Orthopedic surgeons at two Dartmouth Health hospitals, Dartmouth Hitchcock Medical Center (DHMC) and Alice Peck Day Memorial Hospital (APD), are now offering knee, hip and shoulder joint replacement procedures that benefit from recently-acquired joint mapping and robotic-assisted surgical tools. This technology allows specialists to implant artificial joints with more precision and reproducibility.
“The orthopedic surgeons at Dartmouth Health perform among the highest number of hip and knee replacements in the region. The main advantage of adding robotics to our surgical toolkit is that it has the potential to elevate our patients’ clinical outcomes even further, by improving the precision of implant positioning and thereby optimizing post-surgical hip and knee function,” said Ivan M. Tomek, MD, a joint replacement surgeon based at APD who specializes in anterior approach hip replacement.
The three different technology platforms, which are each used for implants made by the same manufacturers, allow surgeons to achieve more precise readings on a patient’s joint alignment, soft tissues and anatomy to aid in planning. In the case of knee replacement surgery using robotic assistance, this can be done without the need to place a rod in the canal of the femur which is necessary with traditional instruments. This has the potential to limit the amount of bleeding during surgery and avoid increased surgical exposure. This technology allows surgeons to plan their bone resections, or the amount of bone being removed, down to the half millimeter to ensure better stability and balance.
“Robotic technology recognizes that every patient and every knee is different, and it enables us to more accurately measure and cut where it makes the most sense for each individual patient,” said Wayne E. Moschetti, MD, MS, an orthopedic surgeon based at DHMC and APD. “One of the goals is to release less soft tissue around the joint and use the technology to prepare the bone in a way that appropriately balances the artificial joint to the patients’ ligaments and tendons. This has the potential to reduce recovery times and makes the joint feel more ‘natural’ to the patient.”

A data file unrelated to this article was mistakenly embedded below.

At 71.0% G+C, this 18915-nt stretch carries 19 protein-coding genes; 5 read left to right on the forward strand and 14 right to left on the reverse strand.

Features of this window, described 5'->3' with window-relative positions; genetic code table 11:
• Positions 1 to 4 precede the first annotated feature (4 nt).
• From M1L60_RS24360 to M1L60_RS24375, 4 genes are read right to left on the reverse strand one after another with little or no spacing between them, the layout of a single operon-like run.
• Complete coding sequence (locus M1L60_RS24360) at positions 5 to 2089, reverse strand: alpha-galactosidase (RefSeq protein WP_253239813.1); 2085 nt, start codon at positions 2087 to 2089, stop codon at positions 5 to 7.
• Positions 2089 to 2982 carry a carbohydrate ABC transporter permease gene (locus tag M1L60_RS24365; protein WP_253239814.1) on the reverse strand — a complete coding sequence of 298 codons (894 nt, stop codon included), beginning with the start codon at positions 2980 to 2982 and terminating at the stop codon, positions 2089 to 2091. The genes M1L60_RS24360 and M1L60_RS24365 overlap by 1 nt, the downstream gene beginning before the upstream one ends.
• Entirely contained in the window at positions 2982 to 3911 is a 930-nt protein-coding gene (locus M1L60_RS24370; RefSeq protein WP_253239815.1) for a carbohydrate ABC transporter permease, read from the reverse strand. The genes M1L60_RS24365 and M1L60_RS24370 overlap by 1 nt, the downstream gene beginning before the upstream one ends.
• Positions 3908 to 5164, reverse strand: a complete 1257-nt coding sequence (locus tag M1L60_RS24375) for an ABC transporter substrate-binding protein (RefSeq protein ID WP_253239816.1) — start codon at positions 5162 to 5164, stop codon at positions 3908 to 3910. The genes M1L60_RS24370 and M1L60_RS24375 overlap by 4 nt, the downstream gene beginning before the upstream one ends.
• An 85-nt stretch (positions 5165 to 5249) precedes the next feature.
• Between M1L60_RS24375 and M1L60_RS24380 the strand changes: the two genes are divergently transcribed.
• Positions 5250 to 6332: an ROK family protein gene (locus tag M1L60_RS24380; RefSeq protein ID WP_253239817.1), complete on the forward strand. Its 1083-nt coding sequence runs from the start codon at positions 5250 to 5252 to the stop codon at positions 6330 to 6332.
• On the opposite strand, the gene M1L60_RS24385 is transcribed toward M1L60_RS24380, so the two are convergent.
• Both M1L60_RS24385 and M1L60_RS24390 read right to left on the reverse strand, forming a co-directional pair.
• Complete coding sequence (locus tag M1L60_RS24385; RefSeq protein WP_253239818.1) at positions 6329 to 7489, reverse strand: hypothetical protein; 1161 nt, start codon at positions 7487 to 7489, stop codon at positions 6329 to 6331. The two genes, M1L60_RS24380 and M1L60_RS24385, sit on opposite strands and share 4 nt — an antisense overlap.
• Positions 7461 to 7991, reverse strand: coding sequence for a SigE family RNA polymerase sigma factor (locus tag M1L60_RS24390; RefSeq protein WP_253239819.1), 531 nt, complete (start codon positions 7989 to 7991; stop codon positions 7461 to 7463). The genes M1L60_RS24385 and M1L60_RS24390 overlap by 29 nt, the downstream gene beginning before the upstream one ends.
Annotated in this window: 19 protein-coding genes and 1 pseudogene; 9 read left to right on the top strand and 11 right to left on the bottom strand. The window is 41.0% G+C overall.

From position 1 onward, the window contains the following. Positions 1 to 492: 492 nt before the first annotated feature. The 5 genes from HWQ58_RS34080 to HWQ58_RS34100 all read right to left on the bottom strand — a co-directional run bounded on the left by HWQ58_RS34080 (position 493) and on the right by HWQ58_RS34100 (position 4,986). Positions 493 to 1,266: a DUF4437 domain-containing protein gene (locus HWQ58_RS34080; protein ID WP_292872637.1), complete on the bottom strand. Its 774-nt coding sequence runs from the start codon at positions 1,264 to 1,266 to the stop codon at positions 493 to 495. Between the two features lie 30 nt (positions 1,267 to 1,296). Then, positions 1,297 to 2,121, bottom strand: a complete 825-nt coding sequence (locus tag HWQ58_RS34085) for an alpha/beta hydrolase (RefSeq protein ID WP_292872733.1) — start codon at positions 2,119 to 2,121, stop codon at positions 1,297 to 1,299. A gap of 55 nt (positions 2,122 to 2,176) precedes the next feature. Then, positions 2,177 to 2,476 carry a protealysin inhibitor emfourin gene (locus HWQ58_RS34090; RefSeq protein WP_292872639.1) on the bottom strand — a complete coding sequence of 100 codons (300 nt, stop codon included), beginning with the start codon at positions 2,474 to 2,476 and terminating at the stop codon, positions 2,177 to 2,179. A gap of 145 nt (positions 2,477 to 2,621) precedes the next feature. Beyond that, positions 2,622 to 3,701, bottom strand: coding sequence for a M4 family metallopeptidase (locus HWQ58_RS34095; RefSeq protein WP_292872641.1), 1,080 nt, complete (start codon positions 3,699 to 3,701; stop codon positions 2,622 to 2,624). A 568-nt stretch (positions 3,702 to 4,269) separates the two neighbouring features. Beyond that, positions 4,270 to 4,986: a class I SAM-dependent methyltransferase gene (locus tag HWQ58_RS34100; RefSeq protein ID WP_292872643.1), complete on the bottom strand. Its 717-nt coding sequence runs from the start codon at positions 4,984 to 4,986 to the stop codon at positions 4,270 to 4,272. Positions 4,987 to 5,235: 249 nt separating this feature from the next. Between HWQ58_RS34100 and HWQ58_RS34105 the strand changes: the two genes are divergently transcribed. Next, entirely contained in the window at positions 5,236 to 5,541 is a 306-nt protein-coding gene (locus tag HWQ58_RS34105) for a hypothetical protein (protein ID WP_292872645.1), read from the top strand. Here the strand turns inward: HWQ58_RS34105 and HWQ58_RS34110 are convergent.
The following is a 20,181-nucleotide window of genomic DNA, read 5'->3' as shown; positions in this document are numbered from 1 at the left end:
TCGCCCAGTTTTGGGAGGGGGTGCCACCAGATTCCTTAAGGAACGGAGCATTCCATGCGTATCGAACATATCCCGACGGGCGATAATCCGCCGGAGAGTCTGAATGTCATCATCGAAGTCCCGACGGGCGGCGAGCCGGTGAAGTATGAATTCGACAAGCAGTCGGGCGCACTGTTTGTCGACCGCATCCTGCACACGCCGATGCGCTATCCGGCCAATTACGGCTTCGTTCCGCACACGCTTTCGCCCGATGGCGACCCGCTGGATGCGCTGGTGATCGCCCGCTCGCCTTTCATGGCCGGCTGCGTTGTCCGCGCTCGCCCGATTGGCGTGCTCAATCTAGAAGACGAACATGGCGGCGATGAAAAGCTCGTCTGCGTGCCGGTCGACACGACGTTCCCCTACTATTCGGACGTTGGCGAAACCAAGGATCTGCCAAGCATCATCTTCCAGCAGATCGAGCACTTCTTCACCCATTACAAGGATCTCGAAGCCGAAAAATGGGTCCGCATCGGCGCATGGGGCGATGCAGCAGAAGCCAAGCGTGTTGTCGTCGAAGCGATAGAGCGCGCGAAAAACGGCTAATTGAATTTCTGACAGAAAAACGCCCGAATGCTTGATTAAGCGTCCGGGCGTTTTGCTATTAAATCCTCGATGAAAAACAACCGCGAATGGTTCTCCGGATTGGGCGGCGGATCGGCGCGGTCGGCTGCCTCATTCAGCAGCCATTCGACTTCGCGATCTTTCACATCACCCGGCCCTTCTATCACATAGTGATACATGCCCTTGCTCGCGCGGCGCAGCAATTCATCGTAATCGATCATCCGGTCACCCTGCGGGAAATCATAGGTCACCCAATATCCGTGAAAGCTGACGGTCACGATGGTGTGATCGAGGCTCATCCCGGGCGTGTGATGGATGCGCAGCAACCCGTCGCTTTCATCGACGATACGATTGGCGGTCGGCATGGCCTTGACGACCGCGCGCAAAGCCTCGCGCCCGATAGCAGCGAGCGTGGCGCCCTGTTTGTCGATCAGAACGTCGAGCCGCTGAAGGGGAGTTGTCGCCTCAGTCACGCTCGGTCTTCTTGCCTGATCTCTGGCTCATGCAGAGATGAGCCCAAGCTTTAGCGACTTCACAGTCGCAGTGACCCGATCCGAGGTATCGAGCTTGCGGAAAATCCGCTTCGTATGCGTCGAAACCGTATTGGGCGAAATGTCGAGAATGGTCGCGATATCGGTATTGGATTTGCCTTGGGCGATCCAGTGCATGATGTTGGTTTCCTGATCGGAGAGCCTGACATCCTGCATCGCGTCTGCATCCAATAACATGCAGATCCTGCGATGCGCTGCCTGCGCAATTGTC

One platform allows surgeons to see a simulation of the scanned joint moving in real time by observing the patient through augmented reality glasses which then allows for more accurate placement of the implant. Another system deploys advanced software to quickly gain precise measurements of implant position during a shortened X-ray imagining process in the operating room, limiting radiation exposure for clinicians and patients and improving implant position during hip replacement. A third system synchronizes the surgeon’s tools with mapping software to guide the surgeon with feedback, ensuring precise resections are made during the operation to accurately match the surgical plan.
So far, surgeons Tomek, Moschetti, Timothy J. Lin, MD, MS, Alexander R. Orem, MD, MS, Peter L. Schilling, MD, MS, and Michael B. Sparks, MD, are trained in using one or more of the new platforms, and they will be performing surgeries at both DHMC and APD.
Combined, these surgeons perform more than 2,200 primary joint replacements and revisions over the course of a year, making them some of the most experienced joint surgeons in New Hampshire, Vermont and Maine.
Visit the Dartmouth Health website to learn more.
About Alice Peck Day Memorial Hospital (APD)
Known for highly personalized and high-quality care, APD is the community hospital of the Upper Valley of Vermont and New Hampshire. Founded in 1932 and a member of Dartmouth Health since 2016, APD’s areas of clinical excellence include surgical services, primary care, geriatric care, sleep health, orthopaedics, and emergency services. The APD campus is also home to a senior living community with assisted and independent living facilities. Follow us on Facebook, Instagram, LinkedIn, Twitter, and YouTube.